Surely You’re Joking, Mr. Feynman! – Richard P. Feynman and Ralph Leighton – A quasi autobiographical collection of memoirs from Dr. Richard Feynman.  Reinforces the idea that its possible to literally change the world while having fun and having a life.

Rich Dad Poor Dad – Robert Kiyosaki – A basic education in money management and asset growth that should be required reading for every student.

So Good They Can’t Ignore You – Cal Newport – Titled with a paraphrased quote from Steve Martin, this is a long form reminder to focus on skill growth in your trade while striving to excel and continuously parlay those skills into more important or valuable roles.

What If? – Randall Munroe – Anyone familiar with the web comic xkcd may already be familiar with this or even own a copy.  An entertaining attempt to answer interesting thought experiments with solid science and fun humor.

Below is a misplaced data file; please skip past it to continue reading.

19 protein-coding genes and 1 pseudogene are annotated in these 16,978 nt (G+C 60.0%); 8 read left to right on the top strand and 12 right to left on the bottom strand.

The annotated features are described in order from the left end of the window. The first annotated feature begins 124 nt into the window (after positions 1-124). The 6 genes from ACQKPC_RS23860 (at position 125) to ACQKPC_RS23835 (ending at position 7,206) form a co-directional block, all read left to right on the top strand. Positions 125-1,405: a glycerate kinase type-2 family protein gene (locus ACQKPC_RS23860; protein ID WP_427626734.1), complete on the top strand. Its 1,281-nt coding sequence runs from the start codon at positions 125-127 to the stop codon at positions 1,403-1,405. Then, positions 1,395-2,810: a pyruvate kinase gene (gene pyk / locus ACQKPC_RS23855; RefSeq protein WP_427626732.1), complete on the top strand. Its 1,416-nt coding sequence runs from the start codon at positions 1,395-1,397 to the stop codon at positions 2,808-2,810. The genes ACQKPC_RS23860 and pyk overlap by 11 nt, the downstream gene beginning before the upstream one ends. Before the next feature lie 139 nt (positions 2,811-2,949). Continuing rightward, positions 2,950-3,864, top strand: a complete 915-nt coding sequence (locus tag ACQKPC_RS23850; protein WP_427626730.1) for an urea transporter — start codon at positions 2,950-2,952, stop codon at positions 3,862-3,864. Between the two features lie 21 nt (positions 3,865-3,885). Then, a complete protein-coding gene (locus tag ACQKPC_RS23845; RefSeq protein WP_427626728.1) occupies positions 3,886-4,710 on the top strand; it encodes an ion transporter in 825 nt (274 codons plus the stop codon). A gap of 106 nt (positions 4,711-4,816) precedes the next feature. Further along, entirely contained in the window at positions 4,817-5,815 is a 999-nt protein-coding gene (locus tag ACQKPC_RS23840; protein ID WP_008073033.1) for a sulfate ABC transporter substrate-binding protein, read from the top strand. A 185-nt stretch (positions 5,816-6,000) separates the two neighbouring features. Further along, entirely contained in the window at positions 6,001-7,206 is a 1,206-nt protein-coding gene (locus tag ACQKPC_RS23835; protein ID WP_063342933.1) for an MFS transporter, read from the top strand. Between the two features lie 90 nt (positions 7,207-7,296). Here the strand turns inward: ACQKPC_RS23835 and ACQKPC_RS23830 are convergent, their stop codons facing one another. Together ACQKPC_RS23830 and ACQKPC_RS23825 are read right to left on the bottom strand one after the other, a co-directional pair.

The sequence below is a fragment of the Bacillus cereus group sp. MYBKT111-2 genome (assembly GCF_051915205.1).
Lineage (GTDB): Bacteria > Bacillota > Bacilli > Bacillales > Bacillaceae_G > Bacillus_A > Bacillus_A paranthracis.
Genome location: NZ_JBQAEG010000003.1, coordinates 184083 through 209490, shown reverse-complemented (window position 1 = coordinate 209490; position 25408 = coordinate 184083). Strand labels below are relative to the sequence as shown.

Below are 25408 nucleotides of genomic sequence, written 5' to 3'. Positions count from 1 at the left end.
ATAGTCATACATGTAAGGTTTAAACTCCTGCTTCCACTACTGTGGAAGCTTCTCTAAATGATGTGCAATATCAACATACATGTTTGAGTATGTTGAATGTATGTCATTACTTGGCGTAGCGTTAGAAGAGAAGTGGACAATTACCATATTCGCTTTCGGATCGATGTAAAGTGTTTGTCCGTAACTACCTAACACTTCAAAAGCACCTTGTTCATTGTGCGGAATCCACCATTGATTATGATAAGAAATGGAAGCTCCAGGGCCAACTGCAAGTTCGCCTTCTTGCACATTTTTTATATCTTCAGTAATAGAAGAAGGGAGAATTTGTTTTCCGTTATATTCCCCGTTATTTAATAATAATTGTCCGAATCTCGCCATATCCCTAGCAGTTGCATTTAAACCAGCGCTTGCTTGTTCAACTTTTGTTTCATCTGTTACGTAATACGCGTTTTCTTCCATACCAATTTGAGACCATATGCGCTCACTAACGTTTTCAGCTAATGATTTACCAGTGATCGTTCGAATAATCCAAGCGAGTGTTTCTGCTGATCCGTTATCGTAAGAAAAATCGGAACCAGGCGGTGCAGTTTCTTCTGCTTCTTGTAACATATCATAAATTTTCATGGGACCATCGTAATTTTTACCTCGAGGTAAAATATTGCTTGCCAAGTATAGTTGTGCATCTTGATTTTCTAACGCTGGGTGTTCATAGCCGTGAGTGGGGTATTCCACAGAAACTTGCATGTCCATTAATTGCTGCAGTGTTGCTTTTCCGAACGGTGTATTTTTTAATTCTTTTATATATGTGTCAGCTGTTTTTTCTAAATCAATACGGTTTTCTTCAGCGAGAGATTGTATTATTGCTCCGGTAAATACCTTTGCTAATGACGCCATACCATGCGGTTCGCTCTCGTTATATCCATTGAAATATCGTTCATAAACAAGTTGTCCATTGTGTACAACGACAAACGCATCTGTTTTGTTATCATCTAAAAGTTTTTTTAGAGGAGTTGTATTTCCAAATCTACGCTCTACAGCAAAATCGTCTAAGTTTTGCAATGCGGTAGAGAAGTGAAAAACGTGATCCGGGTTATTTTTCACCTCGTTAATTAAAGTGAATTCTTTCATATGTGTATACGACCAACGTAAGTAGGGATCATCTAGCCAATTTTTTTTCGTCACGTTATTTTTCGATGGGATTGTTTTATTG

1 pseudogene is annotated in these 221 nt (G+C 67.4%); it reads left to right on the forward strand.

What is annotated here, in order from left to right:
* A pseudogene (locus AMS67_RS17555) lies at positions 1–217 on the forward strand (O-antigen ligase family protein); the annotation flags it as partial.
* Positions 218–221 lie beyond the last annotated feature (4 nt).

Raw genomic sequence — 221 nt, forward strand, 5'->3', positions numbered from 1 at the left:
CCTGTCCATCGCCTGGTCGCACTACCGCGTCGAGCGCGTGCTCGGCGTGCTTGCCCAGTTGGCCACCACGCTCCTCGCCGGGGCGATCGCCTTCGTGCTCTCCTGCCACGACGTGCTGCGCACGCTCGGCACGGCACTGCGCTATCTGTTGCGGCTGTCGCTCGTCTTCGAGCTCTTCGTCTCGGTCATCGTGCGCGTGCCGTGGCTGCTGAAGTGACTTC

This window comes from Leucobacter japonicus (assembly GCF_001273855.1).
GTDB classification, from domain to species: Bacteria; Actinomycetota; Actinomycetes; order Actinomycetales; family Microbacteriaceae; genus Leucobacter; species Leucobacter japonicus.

This Is How – Augusten Burroughs – A collection of essays that addresses strategies for confronting monumental life events and circumstances that can stop any of our lives in its tracks despite our best laid plans.  Blunt and plainspoken while still being compassionate.

Runners Up

The Warrior Ethos – Another one by Steven Pressfield.  This one is a more general overview of having a code and being worthy of trust.

The Dip – Another one by Seth Godin.  Shares a message with War of Art and Choose Yourself.  The main difference is that this book predicts that there will always be a point in any project or journey where you’ve lost momentum and feel stuck.  This can be both an obstacle or overcome but also an opportunity to stop and ask yourself if the goal is still worth your time.